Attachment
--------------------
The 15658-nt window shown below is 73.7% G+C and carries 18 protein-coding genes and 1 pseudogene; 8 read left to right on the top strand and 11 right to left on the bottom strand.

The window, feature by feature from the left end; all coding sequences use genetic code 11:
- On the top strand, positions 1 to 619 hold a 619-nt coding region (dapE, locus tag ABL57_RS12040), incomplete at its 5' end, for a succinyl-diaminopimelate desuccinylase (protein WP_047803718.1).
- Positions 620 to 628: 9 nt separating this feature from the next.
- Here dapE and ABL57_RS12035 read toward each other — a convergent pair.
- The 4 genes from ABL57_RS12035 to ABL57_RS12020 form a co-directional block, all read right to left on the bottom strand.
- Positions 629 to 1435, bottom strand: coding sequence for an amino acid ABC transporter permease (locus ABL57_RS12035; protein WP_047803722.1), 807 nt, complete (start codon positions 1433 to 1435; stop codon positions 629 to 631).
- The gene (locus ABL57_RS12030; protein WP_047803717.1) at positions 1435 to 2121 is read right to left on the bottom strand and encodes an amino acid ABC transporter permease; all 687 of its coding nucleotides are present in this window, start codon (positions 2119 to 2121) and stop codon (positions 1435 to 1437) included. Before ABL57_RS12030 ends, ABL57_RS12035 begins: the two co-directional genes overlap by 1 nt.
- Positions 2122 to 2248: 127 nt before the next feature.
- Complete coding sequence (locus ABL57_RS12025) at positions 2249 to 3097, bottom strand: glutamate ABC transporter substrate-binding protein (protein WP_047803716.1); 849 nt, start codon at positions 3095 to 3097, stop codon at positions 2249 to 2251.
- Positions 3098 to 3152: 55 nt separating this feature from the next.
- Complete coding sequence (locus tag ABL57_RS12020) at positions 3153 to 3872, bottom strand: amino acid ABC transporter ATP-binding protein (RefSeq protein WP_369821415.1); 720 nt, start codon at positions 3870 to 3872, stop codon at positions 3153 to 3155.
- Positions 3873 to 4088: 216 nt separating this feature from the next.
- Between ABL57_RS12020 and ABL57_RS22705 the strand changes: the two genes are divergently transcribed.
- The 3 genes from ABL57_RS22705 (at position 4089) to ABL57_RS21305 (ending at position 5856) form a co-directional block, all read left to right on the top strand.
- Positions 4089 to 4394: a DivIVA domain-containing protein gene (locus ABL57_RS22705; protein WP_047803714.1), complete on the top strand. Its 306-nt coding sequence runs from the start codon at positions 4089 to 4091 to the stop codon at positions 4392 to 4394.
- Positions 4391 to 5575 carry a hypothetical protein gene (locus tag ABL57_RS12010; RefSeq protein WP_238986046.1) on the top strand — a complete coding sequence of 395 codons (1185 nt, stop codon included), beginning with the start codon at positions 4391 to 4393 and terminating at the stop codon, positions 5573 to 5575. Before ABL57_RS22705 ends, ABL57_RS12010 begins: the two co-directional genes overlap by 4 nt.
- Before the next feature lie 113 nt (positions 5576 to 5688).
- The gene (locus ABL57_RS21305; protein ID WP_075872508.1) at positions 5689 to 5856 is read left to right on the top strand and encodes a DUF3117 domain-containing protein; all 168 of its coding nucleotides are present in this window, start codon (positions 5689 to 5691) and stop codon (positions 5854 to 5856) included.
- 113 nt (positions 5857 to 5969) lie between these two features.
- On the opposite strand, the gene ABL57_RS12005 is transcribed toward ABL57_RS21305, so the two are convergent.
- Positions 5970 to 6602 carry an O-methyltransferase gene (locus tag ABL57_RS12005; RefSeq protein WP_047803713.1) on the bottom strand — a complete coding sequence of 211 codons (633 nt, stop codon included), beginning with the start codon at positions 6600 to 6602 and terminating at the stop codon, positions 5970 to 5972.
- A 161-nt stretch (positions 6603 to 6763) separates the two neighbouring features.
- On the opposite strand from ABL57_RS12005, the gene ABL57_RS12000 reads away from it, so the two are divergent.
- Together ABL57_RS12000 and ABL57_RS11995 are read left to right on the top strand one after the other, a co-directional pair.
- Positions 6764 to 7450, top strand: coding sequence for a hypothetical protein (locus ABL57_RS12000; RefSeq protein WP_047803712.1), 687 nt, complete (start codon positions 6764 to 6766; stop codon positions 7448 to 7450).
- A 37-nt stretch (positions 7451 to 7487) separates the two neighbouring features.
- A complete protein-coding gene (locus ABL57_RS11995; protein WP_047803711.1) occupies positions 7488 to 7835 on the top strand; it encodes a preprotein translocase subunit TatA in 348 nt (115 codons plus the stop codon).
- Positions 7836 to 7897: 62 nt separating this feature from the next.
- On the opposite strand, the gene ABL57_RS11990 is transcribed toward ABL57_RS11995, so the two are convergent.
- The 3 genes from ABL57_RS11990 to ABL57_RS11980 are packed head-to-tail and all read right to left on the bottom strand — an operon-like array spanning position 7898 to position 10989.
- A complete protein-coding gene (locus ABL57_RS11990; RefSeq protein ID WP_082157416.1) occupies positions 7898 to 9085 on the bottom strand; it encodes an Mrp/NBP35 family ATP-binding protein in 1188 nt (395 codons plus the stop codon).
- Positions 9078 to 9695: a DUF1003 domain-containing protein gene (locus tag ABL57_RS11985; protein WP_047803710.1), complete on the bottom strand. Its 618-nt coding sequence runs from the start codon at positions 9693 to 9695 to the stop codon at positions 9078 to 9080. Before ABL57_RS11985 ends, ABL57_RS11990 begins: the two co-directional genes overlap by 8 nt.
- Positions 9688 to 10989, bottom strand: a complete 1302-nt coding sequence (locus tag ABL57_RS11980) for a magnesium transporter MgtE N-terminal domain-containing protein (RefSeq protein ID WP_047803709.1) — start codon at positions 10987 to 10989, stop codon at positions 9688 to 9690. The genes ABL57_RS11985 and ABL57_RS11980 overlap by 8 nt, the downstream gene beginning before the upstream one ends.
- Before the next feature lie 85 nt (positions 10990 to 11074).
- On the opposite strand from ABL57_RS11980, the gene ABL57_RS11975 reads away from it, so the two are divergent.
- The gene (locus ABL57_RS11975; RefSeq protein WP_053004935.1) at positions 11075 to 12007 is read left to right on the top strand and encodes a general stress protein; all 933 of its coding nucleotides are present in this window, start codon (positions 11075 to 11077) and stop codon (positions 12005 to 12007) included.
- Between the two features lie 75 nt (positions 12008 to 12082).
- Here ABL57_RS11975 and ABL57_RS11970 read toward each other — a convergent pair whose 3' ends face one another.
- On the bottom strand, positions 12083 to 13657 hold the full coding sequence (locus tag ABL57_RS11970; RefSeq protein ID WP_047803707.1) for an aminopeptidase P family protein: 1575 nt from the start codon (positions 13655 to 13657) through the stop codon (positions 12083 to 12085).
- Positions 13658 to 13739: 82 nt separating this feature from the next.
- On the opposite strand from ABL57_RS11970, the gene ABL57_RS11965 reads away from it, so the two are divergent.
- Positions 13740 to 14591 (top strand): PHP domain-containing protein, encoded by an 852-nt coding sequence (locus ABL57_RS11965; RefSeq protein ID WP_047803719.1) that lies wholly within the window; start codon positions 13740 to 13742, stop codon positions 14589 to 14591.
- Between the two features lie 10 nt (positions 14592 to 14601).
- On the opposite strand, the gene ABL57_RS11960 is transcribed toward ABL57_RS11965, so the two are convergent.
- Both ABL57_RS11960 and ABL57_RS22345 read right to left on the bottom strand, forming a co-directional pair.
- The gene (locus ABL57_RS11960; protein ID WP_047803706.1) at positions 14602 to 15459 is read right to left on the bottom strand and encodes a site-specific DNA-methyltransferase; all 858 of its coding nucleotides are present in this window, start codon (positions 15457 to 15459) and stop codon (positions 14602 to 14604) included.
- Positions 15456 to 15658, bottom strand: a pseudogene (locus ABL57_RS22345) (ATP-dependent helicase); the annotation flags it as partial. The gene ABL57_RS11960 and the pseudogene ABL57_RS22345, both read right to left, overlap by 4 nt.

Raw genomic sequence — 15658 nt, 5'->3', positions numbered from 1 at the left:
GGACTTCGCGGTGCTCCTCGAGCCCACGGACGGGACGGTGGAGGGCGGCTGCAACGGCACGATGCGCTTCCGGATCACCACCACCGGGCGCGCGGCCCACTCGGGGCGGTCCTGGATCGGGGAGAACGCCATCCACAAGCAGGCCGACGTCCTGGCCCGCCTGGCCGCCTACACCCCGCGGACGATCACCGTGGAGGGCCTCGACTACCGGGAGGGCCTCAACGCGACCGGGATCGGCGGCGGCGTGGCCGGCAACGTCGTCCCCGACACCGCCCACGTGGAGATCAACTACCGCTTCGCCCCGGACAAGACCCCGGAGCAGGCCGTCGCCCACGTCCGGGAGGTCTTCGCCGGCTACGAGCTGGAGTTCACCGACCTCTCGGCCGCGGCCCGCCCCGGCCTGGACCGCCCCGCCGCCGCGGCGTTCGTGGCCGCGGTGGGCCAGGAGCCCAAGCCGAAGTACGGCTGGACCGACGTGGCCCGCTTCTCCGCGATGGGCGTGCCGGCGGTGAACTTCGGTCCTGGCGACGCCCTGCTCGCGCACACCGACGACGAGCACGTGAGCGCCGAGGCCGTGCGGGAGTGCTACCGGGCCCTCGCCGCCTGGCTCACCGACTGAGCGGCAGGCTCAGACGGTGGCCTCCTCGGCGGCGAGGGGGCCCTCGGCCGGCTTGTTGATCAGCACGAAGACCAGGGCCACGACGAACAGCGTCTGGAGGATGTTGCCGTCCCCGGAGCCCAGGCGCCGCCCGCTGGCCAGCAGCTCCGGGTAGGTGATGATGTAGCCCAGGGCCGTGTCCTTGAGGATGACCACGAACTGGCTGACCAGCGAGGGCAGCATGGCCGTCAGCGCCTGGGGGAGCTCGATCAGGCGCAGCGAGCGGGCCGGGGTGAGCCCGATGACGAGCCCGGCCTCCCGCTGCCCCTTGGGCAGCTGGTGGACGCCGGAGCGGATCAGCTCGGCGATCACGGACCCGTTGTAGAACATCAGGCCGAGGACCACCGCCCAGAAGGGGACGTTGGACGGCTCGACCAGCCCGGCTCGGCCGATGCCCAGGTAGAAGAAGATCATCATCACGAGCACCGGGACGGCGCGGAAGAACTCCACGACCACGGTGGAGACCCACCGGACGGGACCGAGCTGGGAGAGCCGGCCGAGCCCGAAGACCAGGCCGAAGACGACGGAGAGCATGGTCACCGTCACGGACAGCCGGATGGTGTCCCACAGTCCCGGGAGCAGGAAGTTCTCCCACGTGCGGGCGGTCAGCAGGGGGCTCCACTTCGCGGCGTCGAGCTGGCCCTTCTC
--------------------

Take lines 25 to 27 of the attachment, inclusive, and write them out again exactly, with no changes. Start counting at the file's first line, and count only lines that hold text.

- Together ABL57_RS12000 and ABL57_RS11995 are read left to right on the top strand one after the other, a co-directional pair.
- Positions 6764 to 7450, top strand: coding sequence for a hypothetical protein (locus ABL57_RS12000; RefSeq protein WP_047803712.1), 687 nt, complete (start codon positions 6764 to 6766; stop codon positions 7448 to 7450).
- A 37-nt stretch (positions 7451 to 7487) separates the two neighbouring features.